More CRISPR In Human Subjects
If you follow the progress of gene editing therapies in human disease, Tuesday was an interesting day. Verve Therapeutics (NASDAQ:VERV) has started a trial using CRISPR base editing technology to modify the PCSK9 gene in people with a disease called heterozygous familial hypercholesterolemia (HeFH).
I’ve written about PCSK9 (proprotein convertase subtilisin/kexin type 9) a number of times before on the blog. It’s one of the more compelling single gene/protein targets for lowering LDL cholesterol, since there are a few natural-mutation “human knockouts” out there who have extremely low cholesterol levels, very good cardiovascular profiles, and no apparent side effects. Loss-of-function mutations short of full abrogation seem to be beneficial as well. Those reports have led over the years to a lot of effort from biopharma – that linked post goes over some of these. There are antibodies on the market targeting the protein, and several companies have tried to come up with small molecules targeting it as well (although these tend to be not so small, since PCSK9 doesn’t have any sort of traditional small-molecule binding site). For some recent references on these efforts, see this paper. A siRNA therapy targeting the gene has recently been approved.
Familial hypercholesterolemia, for its part, is pretty much what the name implies: an inherited genetic disorder that leads to high levels of cholesterol, specifically high LDL levels. That’s famously associated with notably poor cardiovascular outcomes with aging, but in HeFH patients, the heart attacks start showing up in the 20s and 30s. There are a lot of mutations that can lead to that situation, mostly mutations in the LDL receptor protein. Maybe one percent of cases are actually due to gain-of-function mutations in PCSK9 itself. But regardless of the reason for high LDL, taking out PCSK9 function should increase expression of LDL receptors and thus lead to lower circulating levels of LDL itself. You would expect the absolute LDL levels not to drop to what you see in the regular “human knockout” patients, because in the case of HeFH, you’re expressing more of a receptor protein that’s intrinsically less functional, but on the relative scale, whacking PCSK9 should still lead to substantial LDL lowering.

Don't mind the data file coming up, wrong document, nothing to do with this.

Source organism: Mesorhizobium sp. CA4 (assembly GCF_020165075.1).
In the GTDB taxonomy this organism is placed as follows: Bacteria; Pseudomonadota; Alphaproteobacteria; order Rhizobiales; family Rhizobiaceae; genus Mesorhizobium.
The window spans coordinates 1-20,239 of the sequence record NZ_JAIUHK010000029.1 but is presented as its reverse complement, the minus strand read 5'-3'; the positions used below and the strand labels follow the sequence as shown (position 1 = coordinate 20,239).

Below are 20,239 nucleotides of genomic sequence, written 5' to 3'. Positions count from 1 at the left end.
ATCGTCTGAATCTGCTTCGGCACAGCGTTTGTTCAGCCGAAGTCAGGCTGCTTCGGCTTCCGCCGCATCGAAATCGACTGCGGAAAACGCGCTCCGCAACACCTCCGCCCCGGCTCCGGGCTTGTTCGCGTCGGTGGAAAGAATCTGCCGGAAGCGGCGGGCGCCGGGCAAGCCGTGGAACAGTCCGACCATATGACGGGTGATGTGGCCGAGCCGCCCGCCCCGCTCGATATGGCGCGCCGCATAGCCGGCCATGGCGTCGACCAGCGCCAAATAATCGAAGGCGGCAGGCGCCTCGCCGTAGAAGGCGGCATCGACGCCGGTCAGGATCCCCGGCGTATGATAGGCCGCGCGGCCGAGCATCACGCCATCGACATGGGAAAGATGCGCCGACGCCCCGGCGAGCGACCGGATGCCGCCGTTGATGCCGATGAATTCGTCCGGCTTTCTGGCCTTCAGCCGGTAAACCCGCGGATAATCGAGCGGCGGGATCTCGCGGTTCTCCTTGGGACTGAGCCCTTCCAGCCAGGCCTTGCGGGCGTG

That whacking (technical term there) is being done in Verve’s case by using CRISPR base-editing technology to make a specific A-to-G change in the PCSK9 gene. That site was picked because it’s not similar to anything else in the genome (so the guide RNA should take the machinery only to the place where it’s being targeted), and once that single-base change is made, the expression of the PCSK9 gene will be altered at the first exon/intron boundry. That will lead to “read-through” for some of intron 1, adding a few completely unnecessary and totally disruptive amino acids to the exon 1 piece of the actual PCSK9 protein, which will leave the affected liver cells with no real PCSK9 function at all. This editing will remain for the rest of these cells’ lifetimes and be passed on after mitosis: in theory, this will be a one-and-done therapy, but we’ll see what happens in practice. The patients will not, though, be passing this on to their children, since this won’t be editing the germ line – rather, they should just end up with permanently altered livers.
The Verve team first demonstrated this in primate studies, and I wrote about those in detail here. That was the first example of such base-editing technology in such a species, as opposed to “classic CRISPR”, which goes through double-strand DNA breaks and can lead to undesired effects. And here it is in humans: the first patient has been dosed. The therapy, Verve-101, is a lipid nanoparticle formulation of mRNA to code for the needed CRISPR enzymes and a guide RNA to send them to the right spot on the genome. PCSK9’s expression is heavily biased towards the liver to start with, so that makes it a perfect candidate for this sort of thing, because if you infuse LNP formulations that’s where all the particles are going to pile up anyway. The same goes for the siRNA therapy, for that matter, and the earlier attempts at antisense PCSK9 treatment as well. Getting these things to work somewhere other than in the liver, now that’s more of a challenge, so what we’re seeing now is the low-hanging fruit. Which is fine – it’s a great test bed for such ideas in general. I should note that there are other CRISPR therapies being tried in humans right now, but these are generally using earlier CRISPR techniques and/or doing the gene modification outside the patients’ bodies, with later injection or transplants of modified cells (as in the sickle cell anemia trials going on now).
The trial is supposed to enroll 40 patients, with a first round of ascending dose to look for the best effects, followed by a round of treatment at the selected dose, and perhaps another second dose for patients who got the lower doses the first time around or did not respond well. We’ll see how that goes – how efficient the CRISPR base editing really is in humans, how beneficial it is if it does work, and what other things may happen along the way. The future is unwritten, but that’s about to change.
Editor’s Note: The summary bullets for this article were chosen by Seeking Alpha editors.